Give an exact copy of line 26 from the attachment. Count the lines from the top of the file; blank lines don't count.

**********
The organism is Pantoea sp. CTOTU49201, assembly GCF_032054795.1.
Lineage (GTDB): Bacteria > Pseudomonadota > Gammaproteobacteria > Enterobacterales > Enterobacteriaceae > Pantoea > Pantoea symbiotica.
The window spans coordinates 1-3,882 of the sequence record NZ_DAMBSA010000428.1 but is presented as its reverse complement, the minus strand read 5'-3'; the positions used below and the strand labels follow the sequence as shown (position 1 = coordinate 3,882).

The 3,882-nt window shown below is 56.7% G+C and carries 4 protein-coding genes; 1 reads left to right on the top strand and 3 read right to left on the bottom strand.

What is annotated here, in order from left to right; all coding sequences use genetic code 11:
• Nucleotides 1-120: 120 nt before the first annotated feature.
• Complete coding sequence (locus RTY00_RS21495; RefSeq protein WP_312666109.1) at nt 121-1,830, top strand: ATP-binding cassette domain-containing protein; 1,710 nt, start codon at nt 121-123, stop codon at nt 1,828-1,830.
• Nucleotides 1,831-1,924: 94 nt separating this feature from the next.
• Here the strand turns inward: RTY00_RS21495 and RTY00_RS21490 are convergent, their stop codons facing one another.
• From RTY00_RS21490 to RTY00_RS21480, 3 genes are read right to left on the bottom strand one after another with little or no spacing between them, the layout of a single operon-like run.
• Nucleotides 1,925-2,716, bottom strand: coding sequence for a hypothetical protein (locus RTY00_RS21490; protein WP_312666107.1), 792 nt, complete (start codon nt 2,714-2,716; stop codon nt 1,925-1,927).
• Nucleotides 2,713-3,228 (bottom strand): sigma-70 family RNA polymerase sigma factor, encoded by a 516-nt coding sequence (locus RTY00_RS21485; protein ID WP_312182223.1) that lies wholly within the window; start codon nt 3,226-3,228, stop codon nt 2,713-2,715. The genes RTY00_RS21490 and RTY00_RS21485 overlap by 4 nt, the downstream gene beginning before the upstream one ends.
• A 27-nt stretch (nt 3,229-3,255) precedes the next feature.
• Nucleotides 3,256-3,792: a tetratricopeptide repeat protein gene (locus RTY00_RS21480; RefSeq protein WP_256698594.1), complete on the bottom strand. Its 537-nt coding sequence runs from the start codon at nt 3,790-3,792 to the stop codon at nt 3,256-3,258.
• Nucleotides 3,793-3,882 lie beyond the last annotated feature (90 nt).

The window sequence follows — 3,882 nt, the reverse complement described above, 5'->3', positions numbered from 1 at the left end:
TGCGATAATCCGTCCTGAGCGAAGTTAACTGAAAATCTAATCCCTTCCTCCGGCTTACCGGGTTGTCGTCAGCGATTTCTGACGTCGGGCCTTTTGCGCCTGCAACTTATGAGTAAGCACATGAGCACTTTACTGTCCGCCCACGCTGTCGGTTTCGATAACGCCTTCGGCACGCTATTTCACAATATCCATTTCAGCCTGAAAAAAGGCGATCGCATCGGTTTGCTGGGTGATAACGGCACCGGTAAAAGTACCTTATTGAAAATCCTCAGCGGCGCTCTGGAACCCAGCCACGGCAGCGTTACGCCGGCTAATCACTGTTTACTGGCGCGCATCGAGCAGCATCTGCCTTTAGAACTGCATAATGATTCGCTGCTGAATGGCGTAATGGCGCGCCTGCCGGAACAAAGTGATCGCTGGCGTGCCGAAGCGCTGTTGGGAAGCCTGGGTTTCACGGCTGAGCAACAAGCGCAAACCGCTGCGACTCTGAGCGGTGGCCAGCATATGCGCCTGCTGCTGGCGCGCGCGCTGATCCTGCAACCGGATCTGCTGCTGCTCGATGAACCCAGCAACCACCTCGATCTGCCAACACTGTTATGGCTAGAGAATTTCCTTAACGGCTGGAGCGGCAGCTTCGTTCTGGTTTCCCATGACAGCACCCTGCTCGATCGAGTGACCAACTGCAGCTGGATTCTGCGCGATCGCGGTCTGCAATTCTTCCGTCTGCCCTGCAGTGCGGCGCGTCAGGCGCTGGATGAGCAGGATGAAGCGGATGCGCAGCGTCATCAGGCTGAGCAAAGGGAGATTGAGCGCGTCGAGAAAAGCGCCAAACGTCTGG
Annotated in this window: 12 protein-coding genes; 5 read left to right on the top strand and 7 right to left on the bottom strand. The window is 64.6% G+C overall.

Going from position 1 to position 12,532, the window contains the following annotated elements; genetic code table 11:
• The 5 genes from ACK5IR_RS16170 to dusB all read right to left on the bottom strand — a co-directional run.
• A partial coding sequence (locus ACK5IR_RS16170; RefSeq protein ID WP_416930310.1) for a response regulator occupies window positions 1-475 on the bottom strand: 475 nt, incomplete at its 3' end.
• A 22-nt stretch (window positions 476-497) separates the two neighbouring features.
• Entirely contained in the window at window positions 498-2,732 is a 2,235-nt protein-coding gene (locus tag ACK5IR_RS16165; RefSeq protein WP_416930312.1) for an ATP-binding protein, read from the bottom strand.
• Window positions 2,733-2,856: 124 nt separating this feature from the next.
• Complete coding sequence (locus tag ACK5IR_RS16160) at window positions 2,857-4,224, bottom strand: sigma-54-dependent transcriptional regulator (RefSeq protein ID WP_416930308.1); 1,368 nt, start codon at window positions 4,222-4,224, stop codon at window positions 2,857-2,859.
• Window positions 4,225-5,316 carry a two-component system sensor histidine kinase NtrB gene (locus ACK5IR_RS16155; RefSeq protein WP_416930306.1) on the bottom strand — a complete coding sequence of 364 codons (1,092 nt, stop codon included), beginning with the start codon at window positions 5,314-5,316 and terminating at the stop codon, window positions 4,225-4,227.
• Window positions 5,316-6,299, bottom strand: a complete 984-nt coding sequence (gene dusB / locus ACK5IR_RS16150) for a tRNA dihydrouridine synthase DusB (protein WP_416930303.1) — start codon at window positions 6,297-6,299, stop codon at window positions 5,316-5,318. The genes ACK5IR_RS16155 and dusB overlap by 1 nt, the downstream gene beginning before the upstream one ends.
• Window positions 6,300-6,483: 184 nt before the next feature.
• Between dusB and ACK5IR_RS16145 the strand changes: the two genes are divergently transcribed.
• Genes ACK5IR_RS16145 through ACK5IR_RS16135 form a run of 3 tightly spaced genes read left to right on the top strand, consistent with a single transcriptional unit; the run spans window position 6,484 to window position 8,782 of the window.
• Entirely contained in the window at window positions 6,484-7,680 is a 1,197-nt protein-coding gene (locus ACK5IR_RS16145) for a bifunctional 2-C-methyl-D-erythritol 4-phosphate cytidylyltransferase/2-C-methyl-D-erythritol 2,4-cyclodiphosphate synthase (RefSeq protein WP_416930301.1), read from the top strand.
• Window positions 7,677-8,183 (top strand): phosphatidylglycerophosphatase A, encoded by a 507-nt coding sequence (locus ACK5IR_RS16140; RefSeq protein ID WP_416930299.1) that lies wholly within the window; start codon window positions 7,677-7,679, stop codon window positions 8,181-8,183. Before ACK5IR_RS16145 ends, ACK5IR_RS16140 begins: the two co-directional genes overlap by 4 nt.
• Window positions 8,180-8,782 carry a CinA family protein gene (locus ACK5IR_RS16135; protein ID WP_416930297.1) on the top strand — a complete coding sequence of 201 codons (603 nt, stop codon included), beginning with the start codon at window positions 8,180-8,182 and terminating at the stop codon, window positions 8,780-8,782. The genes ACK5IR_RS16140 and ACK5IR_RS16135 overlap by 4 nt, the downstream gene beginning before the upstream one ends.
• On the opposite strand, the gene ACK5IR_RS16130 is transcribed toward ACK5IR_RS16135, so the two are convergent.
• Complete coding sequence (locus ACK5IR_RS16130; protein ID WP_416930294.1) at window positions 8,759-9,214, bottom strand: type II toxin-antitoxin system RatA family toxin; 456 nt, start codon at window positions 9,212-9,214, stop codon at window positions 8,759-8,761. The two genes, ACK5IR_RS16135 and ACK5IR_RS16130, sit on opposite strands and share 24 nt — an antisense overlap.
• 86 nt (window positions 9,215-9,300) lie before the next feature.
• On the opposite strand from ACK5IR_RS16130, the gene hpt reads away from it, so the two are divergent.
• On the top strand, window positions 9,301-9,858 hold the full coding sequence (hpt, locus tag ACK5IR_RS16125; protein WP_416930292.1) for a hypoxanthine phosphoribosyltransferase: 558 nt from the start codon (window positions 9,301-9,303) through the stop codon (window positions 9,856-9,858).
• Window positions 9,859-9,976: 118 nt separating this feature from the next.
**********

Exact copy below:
• Window positions 4,225-5,316 carry a two-component system sensor histidine kinase NtrB gene (locus ACK5IR_RS16155; RefSeq protein WP_416930306.1) on the bottom strand — a complete coding sequence of 364 codons (1,092 nt, stop codon included), beginning with the start codon at window positions 5,314-5,316 and terminating at the stop codon, window positions 4,225-4,227.